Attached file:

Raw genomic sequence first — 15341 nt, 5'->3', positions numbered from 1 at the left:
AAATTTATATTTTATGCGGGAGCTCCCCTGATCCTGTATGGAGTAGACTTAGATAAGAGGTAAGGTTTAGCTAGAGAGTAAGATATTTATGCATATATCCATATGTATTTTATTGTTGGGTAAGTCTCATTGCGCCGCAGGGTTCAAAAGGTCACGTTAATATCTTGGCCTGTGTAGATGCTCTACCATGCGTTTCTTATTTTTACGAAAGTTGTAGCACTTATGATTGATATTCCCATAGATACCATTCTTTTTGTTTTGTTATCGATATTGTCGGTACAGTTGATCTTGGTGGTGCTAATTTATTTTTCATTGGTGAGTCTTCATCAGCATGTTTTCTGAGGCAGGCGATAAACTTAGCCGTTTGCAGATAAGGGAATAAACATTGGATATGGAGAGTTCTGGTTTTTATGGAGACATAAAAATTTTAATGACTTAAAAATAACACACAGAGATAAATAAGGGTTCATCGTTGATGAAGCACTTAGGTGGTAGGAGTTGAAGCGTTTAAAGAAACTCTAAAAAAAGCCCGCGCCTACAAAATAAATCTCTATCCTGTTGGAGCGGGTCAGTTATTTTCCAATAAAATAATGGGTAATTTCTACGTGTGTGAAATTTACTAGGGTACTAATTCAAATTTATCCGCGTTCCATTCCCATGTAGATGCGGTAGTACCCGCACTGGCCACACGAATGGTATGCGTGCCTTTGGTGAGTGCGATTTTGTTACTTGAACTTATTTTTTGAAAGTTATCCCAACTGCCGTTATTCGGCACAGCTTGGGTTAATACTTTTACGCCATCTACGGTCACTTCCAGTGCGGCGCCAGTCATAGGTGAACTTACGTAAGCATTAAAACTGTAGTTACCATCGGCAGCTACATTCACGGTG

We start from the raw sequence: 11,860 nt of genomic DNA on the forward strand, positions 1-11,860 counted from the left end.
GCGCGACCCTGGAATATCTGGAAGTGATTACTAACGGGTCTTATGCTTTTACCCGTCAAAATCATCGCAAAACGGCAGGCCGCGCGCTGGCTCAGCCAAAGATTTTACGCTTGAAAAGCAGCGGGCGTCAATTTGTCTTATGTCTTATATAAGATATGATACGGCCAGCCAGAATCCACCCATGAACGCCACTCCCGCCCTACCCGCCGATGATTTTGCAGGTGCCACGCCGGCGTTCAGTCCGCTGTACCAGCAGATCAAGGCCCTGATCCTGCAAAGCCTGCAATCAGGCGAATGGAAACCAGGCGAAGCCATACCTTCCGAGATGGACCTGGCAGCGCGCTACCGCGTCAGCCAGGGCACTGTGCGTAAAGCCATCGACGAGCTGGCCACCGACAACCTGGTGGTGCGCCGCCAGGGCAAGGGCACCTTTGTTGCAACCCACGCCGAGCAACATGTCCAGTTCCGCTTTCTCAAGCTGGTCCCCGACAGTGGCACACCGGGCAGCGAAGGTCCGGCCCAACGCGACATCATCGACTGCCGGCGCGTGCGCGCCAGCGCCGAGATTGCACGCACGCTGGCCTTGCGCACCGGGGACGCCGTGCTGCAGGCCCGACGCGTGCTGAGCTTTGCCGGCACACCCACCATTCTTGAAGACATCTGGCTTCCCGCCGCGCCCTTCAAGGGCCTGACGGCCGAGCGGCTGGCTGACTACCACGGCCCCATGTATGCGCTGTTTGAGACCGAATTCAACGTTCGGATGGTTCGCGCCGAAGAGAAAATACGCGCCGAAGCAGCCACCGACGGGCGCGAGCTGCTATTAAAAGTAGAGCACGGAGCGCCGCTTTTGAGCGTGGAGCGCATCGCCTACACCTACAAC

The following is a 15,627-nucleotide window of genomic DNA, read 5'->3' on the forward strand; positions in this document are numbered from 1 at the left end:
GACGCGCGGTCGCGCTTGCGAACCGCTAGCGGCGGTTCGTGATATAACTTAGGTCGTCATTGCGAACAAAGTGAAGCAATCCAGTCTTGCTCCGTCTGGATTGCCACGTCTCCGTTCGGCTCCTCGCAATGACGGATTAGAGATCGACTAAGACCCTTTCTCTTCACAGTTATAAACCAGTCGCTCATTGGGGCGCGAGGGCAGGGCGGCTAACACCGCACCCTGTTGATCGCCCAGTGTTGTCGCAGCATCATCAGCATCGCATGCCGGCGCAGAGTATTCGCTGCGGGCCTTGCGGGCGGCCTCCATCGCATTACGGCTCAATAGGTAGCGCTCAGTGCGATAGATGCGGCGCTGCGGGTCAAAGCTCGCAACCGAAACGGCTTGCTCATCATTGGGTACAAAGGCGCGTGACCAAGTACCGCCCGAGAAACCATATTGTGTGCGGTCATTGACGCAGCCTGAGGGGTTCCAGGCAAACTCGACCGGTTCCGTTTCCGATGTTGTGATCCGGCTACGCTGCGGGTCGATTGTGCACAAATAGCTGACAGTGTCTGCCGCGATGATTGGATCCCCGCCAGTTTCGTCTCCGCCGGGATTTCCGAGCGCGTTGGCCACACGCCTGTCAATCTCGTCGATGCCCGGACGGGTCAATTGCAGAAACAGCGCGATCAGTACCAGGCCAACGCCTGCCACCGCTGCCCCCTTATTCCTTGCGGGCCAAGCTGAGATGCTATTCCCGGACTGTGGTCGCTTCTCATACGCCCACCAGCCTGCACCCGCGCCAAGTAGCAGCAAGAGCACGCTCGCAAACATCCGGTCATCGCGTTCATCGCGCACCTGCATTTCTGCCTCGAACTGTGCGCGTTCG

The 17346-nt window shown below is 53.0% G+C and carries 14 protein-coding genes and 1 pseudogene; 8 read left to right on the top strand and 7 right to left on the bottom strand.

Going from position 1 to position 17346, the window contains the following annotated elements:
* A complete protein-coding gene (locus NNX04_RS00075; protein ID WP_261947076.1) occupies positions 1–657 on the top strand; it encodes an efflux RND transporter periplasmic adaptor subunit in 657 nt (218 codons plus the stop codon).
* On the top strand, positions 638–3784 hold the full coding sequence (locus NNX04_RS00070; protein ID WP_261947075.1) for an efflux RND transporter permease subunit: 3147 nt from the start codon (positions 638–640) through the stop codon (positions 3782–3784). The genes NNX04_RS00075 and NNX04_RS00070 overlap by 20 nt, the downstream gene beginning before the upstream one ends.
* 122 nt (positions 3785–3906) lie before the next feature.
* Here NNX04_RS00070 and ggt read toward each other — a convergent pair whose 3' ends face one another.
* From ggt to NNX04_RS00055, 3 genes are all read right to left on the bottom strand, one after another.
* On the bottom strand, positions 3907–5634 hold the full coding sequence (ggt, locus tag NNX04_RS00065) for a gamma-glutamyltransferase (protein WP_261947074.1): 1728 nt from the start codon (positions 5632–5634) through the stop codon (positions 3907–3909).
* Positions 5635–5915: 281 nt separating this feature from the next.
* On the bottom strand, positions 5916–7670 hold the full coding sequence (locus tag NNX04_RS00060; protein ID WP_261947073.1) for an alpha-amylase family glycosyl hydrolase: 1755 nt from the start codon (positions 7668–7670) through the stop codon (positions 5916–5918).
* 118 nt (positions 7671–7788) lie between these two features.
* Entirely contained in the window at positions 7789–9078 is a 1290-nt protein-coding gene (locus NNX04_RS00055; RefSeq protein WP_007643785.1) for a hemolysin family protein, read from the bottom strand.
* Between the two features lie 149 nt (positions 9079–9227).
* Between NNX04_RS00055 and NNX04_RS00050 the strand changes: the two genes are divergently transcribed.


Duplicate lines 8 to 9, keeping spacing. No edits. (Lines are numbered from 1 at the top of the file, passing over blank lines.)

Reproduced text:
Going from position 1 to position 17346, the window contains the following annotated elements:
* A complete protein-coding gene (locus NNX04_RS00075; protein ID WP_261947076.1) occupies positions 1–657 on the top strand; it encodes an efflux RND transporter periplasmic adaptor subunit in 657 nt (218 codons plus the stop codon).